885 An Approach to Create Probabilistic Streamflow Forecasts from HRRRE Probabilistic Quantitative Precipitation Forecasts

Wednesday, 9 January 2019
Hall 4 (Phoenix Convention Center - West and North Buildings)
Andrew R. Goenner, Iowa State Univ., Ames, IA; and K. J. Franz and W. A. Gallus Jr.

Floods are the most frequent natural disasters that occur in the United States, causing the loss of around a hundred lives and billions of dollars annually. The biggest driver for modeling flooding events are the atmospheric inputs, specifically rainfall. Unfortunately, precipitation forecasts have generally been thought to contain too much error to be used as reliable inputs, and thus, flood forecasts are often not made until after precipitation has already fallen. The accuracy of atmospheric model forecasts continues to improve, both in timing and location, suggesting there may be ways to provide flood forecasts earlier by using the rainfall forecasts. One challenge, however, is that warm season precipitation which often leads to flooding is typically associated with relatively small-scale thunderstorms, and errors in timing and location are still usually large enough to have serious impacts on flood forecasts within small basins. One possible way to mitigate these errors is to use an ensemble of models since the ensemble provides a measure of uncertainty which is usually conveyed through probabilistic forecasts, and the mean, at least for many parameters, is typically more skillful than the forecast from any individual member.

The present study examines whether skillful probabilistic streamflow forecasts can be obtained using the High Resolution Rapid Refresh Ensemble (HRRRE) probabilities of precipitation exceeding specified threshold accumulations. The HRRRE consists of nine members providing forecasts over the continental United States on a 3 km horizontal grid. A key component of this work is the creation of expected rainfall amounts at every grid point for probability of exceedance values of 5, 10, 25, 50, 75, 90, and 95 percent. The rainfall amounts for each of the probability of exceedance values were calculated using bilinear interpolation from the probabilistic quantitative precipitation forecast (PQPF) generated by the HRRRE at 0.5 inch, 1 inch, 2 inches, and 3 inches, which is based on a neighborhood technique applied by the HRRRE developers. The grid point precipitation amounts associated with the probability of exceedance values are then input into a hydrologic model.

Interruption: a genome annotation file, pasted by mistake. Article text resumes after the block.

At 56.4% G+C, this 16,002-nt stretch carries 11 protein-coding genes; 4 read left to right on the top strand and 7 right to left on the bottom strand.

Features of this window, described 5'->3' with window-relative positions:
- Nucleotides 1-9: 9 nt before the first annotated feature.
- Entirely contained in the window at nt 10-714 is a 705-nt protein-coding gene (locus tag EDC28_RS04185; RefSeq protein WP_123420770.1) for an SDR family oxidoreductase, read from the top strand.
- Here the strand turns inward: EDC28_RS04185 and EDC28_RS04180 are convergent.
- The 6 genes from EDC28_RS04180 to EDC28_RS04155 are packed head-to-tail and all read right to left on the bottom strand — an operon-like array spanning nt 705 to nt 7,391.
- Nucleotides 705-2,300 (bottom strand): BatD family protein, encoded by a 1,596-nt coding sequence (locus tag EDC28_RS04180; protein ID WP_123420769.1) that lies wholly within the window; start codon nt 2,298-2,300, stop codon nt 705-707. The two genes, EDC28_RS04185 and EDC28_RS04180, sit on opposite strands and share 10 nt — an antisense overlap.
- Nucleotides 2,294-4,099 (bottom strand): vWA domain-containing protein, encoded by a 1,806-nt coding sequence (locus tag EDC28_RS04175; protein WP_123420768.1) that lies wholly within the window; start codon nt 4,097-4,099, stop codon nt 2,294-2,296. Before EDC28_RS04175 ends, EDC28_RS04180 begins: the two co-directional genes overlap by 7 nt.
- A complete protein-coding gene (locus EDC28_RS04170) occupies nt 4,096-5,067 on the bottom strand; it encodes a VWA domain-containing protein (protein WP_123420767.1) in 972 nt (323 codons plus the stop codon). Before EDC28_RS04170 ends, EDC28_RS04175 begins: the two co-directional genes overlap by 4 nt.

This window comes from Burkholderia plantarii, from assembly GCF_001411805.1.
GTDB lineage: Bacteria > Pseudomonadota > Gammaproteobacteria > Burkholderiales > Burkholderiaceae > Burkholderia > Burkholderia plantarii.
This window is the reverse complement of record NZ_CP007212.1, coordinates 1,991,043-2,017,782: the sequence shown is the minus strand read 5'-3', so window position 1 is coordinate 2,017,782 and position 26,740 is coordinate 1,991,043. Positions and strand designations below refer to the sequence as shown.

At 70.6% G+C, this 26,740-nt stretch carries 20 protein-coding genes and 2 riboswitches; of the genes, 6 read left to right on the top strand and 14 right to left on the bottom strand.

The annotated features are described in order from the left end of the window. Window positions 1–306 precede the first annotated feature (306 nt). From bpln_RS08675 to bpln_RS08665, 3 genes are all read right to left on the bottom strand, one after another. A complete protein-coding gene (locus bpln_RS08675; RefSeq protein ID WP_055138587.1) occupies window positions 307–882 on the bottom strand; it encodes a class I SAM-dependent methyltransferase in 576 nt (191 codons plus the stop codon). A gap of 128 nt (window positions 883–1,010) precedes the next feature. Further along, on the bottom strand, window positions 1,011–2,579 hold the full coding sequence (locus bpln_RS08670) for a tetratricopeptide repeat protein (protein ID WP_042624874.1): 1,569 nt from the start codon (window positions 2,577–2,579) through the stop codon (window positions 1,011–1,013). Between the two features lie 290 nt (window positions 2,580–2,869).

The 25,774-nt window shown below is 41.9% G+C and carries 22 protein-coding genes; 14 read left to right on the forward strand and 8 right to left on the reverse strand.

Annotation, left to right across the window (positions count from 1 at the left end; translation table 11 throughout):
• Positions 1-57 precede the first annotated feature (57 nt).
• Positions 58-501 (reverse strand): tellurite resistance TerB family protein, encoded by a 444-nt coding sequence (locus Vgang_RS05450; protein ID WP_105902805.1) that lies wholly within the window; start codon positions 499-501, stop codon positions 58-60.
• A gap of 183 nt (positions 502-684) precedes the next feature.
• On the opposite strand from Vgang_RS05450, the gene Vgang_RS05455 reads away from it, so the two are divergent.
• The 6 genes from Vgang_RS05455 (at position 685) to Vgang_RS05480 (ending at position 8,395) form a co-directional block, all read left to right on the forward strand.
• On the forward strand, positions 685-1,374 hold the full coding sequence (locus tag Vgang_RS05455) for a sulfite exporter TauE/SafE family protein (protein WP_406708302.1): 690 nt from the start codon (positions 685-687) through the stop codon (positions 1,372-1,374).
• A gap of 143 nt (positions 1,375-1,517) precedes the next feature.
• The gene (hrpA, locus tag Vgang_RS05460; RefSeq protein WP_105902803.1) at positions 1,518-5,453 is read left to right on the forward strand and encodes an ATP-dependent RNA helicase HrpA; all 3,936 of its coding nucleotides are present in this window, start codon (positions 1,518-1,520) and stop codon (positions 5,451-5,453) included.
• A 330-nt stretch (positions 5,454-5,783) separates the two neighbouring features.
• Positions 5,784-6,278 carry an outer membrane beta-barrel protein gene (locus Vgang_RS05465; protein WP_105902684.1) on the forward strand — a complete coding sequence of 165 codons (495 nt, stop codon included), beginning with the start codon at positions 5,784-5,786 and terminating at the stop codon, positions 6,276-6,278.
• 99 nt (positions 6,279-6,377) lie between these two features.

To be able to compare to the River Forecasting Center forecasts, the hydrologic model used in this study was the Sacramento Soil Moisture Accounting Model (SAC-SMA), and it was applied to 12 different river basins across the upper Midwest during the months of May, June, July, and August of 2017 and 2018. Preliminary results from the model runs have shown that the measured USGS discharge values most frequently match the HRRRE-based prediction, 39% of all cases, when the probability of exceedance was in the lowest quartile, 0-25%. The second most frequent match happens at the other end of the spectrum where 27% of the events had an exceedance probability in the 75-100% quartile. These findings are counterintuitive if one expects the measured discharges to most often match the predictions based on probability of exceedances of roughly 50%. There are at least four possible reasons to explain this discrepancy: (1) HRRRE is under dispersive, (2) the neighborhood approach used to create PQPF from the HRRRE has shortcomings, (3) the technique to determine rainfall amounts at given exceedance probabilities should be adjusted, or (4) errors are present in the SAC-SMA model. It is well-known that high resolution ensembles are often under dispersive, so at least some of the behavior is likely caused by that. Also, the current neighborhood approach to determine PQPF may be over sampling the neighboring grid points. Next, with the limited number of PQPF values, some external boundary values were added to run the bilinear interpolation of PQPF thereby possibly altering the probability of exceedance values and discharge forecasts. In addition, results are sensitive to the initial conditions of the SAC-SMA. Forecasters at the River Forecasting Centers regularly adjust the model to be in better agreement with observed values, a practice that we did not attempt to reproduce in this study. Future work may examine differences in PQPF values produced from HRRRE and the now operational HREF (High Resolution Ensemble Forecast), explore alterations in the techniques of determining probabilities of exceedance, and assess the variations in the SAC-SMA model with observed rainfall to better understand forecast errors associated wtih the SAC-SMA model.

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